The emulsified asphalt compositions useful for this invention may vary widely within the framework of the aforementioned specification in order to attain the objects of this invention. It is most desirable to use an emulsified asphalt which yields a resilient product at room temperature after it has been loaded with solids. A satisfactory product for practicing our process is that asphalt emulsion defined in the aforementioned Federal specifications as type RS2, a rapid setting, high viscosity emulsion, a composition normally used in the surface treatment of roads. This type of asphalt emulsion contains about 63 weight percent asphalt, 2% emulsifying agent, and the remainder water.

Having defined our invention in general terms together with operating parameters, the following embodiment is provided by way of example, and is not to be construed as limiting the scope of our invention.

EXAMPLE I In the course of separating nuclear fuel values by liquidliquid solvent extraction techniques derived from the dissolution of spent nuclear fuel elements, large volumes of aqueous stripping solutions are generated. The strip solutions contain large amounts of salting out agents, as well as fission product radionuclides. Such strip solutions are generally classified as intermediate waste solutions, as previously defined, and constitutes a major problem of disposal. The process of this invention is eminently suitable for use in removing and containing the major percentage of inorganic salts and radionuclides from such strip solutions into a biologically safe and easily handled asphalt mass, as will be hereinafter described.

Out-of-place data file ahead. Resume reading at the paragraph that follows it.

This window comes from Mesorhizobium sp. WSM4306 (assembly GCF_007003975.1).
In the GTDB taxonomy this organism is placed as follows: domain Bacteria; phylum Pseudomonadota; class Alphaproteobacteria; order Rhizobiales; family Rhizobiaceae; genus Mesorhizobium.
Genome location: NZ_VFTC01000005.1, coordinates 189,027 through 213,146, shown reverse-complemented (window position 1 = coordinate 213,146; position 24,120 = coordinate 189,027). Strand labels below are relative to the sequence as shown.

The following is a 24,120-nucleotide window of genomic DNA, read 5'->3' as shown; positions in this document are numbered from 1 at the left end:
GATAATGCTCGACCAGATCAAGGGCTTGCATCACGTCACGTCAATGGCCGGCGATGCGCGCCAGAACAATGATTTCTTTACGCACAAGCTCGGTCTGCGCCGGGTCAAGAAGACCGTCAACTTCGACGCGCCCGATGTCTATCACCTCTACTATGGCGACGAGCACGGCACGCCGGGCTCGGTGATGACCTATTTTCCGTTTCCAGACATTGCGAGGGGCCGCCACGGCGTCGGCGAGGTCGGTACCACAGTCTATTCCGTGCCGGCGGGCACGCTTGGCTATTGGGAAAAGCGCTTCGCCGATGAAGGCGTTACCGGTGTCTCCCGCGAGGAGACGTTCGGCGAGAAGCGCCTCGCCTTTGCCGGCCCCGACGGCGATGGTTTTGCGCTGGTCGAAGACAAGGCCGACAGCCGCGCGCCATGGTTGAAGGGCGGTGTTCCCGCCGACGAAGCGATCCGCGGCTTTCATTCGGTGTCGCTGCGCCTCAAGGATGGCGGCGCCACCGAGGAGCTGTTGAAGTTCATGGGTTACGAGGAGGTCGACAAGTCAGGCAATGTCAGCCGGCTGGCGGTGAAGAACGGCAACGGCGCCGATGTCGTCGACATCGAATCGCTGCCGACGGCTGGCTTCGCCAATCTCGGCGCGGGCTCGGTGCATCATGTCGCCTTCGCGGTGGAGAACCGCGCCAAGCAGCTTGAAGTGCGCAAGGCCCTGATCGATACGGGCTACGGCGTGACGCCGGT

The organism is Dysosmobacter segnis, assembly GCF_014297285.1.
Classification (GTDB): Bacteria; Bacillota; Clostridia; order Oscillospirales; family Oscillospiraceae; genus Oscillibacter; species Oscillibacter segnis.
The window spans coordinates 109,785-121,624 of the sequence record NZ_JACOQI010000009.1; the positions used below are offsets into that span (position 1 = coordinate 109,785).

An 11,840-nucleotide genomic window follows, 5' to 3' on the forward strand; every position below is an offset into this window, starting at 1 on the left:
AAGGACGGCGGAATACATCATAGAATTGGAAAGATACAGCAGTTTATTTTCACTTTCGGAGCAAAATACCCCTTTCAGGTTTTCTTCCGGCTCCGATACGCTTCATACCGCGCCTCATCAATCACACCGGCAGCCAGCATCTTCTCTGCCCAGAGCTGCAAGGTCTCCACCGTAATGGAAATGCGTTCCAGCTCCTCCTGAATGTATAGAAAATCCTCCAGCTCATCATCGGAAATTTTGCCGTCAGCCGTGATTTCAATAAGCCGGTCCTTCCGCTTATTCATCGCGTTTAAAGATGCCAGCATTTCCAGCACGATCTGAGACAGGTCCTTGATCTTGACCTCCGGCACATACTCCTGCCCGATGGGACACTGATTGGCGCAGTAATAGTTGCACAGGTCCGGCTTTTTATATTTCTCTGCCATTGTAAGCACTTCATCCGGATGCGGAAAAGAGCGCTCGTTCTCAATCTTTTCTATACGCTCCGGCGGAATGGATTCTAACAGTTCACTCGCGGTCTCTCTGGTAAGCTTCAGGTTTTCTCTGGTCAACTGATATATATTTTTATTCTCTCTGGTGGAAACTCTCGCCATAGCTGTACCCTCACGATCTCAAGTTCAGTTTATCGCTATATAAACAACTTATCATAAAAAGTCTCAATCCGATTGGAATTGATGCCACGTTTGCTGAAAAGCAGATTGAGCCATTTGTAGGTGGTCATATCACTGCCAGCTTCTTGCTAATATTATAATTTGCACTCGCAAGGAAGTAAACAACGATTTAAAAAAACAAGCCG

One pound of an RS2 emulsifiedasphalt, as previously defined, was mixed with mild stirring with 2.67 pounds of an intermediate waste solution in an evaporator unit containing means for collecting an aqueous condensate. After evaporating the water, the resultant mixture was heated to a temperature of 160 C. The aqueous condensate was collected during evaporation. At the end of this time all of the water had evaporated and a solid viscous mass of liquid asphalt containing solids remained in the evaporator. The asp-halt was poured from the evaporator at a temperature of 130 C. into a container and allowed to cool. The following data represents a material balance breakdown of a representative run conducted in accordance with this invention.

Sodium 16.06 w. peroent.

Aluminum 4.62 g./l 0.60 w. percent. Sulfate 28.0 g./l 3.65 w. percent. Chloride 1.71 g./l 0.22. Hydroxide 37.9 g./l--. 4.94 w. percent. Nitrate 226 g.ll 29.48 w. percent. Water 853.77 g./l 336 g./l. 1,000 g./l Asphalt plusemul- 624 g./l. 44.22 w. persifier. cent. Total Activity 4.82 curies 2.81X- 9.39 euries per gal. curios/gal. per gal.

RADIOACTIVITY BREAKDOWN Percent In Feed Aqueous Condensate, Percent (35-137 99 99. 9 Ell-106 1. 0 0. 1

Others:

Volume reduction volumes of waste solution 1 95 volume of asphalt product Material balance In. level waste g 385 Emulsified asphalt g 156 Total g. 541

dm a. salts Balance of material is that coating the surfaces of the evaporator and stirrer.

The asphalt product, as shown in the above data, contains 60% solids and essentially all of the inorganic salt content of the feed solution. This asphalt product was then leach tested in static water over a period of several months by examining the radionuclide content of the leachant collected at intervals of time during this period. The leaching solutions were tested for their cesium-137 and ruthenium-J06 content, and showed that the average leach rate for cesium-137 was about 5X l0 g./cm. of